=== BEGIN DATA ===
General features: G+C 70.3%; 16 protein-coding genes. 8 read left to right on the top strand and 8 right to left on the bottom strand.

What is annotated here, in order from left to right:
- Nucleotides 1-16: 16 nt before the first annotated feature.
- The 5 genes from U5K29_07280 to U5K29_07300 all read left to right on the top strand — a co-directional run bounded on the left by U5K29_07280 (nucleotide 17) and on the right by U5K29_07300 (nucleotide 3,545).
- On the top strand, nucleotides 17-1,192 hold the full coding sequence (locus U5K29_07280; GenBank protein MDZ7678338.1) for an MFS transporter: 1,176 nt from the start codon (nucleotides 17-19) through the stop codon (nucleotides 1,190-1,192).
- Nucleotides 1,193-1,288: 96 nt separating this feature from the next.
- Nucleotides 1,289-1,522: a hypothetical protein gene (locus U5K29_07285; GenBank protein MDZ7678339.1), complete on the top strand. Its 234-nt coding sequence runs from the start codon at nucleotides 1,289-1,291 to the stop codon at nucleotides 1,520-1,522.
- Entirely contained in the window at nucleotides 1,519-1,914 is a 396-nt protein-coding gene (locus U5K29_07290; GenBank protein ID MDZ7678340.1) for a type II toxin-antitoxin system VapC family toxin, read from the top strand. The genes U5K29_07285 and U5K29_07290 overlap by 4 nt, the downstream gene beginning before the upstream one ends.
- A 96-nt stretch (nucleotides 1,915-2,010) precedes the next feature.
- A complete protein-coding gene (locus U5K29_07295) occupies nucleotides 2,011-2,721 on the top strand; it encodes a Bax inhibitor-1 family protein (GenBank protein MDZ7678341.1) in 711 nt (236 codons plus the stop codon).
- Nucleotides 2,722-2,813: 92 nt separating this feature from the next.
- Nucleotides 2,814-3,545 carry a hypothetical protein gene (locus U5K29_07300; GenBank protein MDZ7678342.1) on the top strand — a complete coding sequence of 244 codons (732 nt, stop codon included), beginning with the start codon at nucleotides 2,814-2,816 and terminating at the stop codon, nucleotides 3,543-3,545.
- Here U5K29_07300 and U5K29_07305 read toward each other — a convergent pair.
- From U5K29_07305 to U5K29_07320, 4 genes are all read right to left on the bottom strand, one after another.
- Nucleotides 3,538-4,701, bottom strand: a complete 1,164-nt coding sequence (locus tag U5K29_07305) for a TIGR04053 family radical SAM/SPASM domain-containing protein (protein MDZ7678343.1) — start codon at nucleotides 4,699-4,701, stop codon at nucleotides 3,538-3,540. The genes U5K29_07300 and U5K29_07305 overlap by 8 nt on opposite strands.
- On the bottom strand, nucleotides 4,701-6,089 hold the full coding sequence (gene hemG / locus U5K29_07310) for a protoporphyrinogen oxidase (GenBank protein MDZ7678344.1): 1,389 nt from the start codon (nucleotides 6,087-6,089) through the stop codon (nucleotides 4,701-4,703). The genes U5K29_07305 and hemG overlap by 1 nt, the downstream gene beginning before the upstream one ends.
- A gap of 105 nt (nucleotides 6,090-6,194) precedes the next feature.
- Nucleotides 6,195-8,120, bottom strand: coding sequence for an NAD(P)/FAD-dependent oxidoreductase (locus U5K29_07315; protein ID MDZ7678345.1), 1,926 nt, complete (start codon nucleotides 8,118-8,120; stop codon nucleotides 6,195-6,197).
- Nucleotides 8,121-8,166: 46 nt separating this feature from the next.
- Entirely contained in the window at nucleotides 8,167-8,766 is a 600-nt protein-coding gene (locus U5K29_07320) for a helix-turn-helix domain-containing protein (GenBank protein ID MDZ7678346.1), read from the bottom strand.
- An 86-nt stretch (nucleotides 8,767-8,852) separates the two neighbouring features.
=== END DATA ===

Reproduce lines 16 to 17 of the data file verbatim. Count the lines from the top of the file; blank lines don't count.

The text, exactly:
- On the bottom strand, nucleotides 4,701-6,089 hold the full coding sequence (gene hemG / locus U5K29_07310) for a protoporphyrinogen oxidase (GenBank protein MDZ7678344.1): 1,389 nt from the start codon (nucleotides 6,087-6,089) through the stop codon (nucleotides 4,701-4,703). The genes U5K29_07305 and hemG overlap by 1 nt, the downstream gene beginning before the upstream one ends.
- A gap of 105 nt (nucleotides 6,090-6,194) precedes the next feature.